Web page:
David Abram’s first book, The Spell of the Sensuous—hailed as “revolutionary” by the Los Angeles Times, as “daring and truly original” by Science—has become a classic of environmental literature. Now Abram returns with a startling exploration of our human entanglement with the rest of nature.
As the climate veers toward catastrophe, the innumerable losses cascading through the biosphere make vividly evident the need for a metamorphosis in our relation to the living land. For too long we’ve inured ourselves to the wild intelligence of our muscled flesh, taking our primary truths from technologies that hold the living world at a distance. This book subverts that distance, drawing readers ever deeper into their animal senses in order to explore, from within, the elemental kinship between the body and the breathing Earth.
The shapeshifting of ravens, the erotic nature of gravity, the eloquence of thunder, the pleasures of being edible: all have their place in Abram’s investigation. He shows that from the awakened perspective of the human animal, awareness (or mind) is not an exclusive possession of our species but a lucid quality of the biosphere itself—a quality in which we, along with the oaks and the spiders, steadily participate.
With the audacity of its vision and the luminosity of its prose, Becoming Animal sets a new benchmark for the human appraisal of our place in the whole.
Richard Louv is the author of seven books, including Last Child in the Woods. He is the chairman of the Children & Nature Network, and has served as adviser to the Ford Foundation's Leadership for a Changing World award program and the National Scientific Council on the Developing Child. Read his review of Becoming Animal:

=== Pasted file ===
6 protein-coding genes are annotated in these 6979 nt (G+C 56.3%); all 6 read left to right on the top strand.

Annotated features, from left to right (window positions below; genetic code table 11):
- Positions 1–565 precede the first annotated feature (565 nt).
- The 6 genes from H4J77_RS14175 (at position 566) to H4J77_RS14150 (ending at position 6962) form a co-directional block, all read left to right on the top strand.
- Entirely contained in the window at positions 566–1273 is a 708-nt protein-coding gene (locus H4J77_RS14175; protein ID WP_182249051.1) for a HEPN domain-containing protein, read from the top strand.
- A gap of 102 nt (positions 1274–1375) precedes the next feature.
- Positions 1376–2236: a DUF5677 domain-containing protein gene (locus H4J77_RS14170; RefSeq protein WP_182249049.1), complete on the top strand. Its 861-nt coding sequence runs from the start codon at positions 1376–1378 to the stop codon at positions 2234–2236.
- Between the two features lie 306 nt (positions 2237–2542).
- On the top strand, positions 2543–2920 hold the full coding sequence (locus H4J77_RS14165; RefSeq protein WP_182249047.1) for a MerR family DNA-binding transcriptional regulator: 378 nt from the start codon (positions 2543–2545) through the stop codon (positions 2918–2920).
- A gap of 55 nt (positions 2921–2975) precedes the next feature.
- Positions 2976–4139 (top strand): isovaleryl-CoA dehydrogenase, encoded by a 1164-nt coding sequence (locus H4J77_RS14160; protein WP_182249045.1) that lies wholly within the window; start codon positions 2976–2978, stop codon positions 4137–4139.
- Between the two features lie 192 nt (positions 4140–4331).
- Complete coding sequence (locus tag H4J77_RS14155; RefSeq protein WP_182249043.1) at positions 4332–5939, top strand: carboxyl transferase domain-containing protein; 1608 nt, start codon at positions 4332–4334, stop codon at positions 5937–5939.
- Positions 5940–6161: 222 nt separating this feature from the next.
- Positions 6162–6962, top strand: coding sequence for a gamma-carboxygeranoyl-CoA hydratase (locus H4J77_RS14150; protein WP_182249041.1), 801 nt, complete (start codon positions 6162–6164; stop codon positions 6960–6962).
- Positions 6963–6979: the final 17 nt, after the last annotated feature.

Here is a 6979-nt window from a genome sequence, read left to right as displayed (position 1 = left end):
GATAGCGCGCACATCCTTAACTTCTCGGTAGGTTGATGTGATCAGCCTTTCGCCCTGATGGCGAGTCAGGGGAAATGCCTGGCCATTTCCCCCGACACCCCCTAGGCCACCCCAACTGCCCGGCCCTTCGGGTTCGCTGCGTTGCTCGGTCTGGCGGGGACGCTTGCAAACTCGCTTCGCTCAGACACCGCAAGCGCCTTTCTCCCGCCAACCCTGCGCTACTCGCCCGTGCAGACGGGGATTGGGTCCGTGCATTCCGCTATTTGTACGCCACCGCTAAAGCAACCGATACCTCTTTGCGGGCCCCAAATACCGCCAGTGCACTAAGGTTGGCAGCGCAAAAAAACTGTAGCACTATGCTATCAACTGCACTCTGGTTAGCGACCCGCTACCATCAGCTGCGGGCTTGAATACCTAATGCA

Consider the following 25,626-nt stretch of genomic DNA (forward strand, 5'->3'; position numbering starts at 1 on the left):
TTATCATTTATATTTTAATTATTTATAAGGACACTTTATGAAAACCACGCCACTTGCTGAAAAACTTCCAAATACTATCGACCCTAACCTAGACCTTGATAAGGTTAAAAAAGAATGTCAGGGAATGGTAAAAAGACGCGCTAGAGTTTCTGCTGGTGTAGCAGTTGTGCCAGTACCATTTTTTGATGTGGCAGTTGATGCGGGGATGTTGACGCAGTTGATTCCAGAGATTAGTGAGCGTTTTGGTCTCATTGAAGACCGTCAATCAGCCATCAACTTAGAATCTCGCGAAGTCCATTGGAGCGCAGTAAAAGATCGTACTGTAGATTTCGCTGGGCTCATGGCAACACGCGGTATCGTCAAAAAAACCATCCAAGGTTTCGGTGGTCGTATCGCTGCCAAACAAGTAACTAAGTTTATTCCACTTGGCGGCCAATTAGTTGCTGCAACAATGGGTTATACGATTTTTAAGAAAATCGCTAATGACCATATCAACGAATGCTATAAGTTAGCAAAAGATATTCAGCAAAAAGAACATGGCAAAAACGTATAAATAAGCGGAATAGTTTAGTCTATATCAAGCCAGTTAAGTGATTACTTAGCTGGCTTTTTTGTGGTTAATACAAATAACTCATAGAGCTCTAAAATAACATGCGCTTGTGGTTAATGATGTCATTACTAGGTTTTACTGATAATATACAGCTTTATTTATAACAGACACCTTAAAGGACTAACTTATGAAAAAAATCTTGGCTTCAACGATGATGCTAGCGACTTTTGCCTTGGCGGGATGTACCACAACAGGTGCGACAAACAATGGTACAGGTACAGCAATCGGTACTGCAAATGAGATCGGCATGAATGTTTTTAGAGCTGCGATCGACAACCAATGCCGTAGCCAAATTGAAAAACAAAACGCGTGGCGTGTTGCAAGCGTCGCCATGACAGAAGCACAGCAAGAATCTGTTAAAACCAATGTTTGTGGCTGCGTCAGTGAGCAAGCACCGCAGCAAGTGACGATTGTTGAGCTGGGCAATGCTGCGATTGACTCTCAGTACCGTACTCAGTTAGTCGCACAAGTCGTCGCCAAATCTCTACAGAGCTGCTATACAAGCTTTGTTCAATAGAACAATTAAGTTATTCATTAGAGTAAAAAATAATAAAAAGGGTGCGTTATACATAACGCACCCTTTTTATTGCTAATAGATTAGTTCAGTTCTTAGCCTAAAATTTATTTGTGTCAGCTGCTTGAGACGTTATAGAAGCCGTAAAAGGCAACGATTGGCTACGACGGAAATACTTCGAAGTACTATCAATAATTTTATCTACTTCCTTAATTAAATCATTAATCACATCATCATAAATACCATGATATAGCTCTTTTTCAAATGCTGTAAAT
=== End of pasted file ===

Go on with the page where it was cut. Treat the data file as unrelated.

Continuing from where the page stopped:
David Abram is unique among interpreters of the wild voice within us. His first book, The Spell of the Sensuous, has become a touchstone for a needed shift in our thinking about the place of humans in the world. As the poet Gary Snyder remarked, that book helped map us back into the world. In his new book, Becoming Animal, Abram offers a startling new exploration of our entanglement with the rest of nature. This time, his focus is the intimate but sadly forgotten relationship between our bodies and the earth. By excavating the most ordinary and familiar of our experiences--the perception of shadow, the recognition of depth, the transience of mood--he re-opens for us the knowing that our bodies are intertwined with the flesh of the earth. I cannot imagine another book that so gently and so persuasively alters how we look at ourselves, and reminds us that sentience was never our private possession, that our very awareness is a means of participating in a more than human world. At no other time in Western history have we needed to listen to the wild voice within us, and to Dave Abram's, as much as we do today.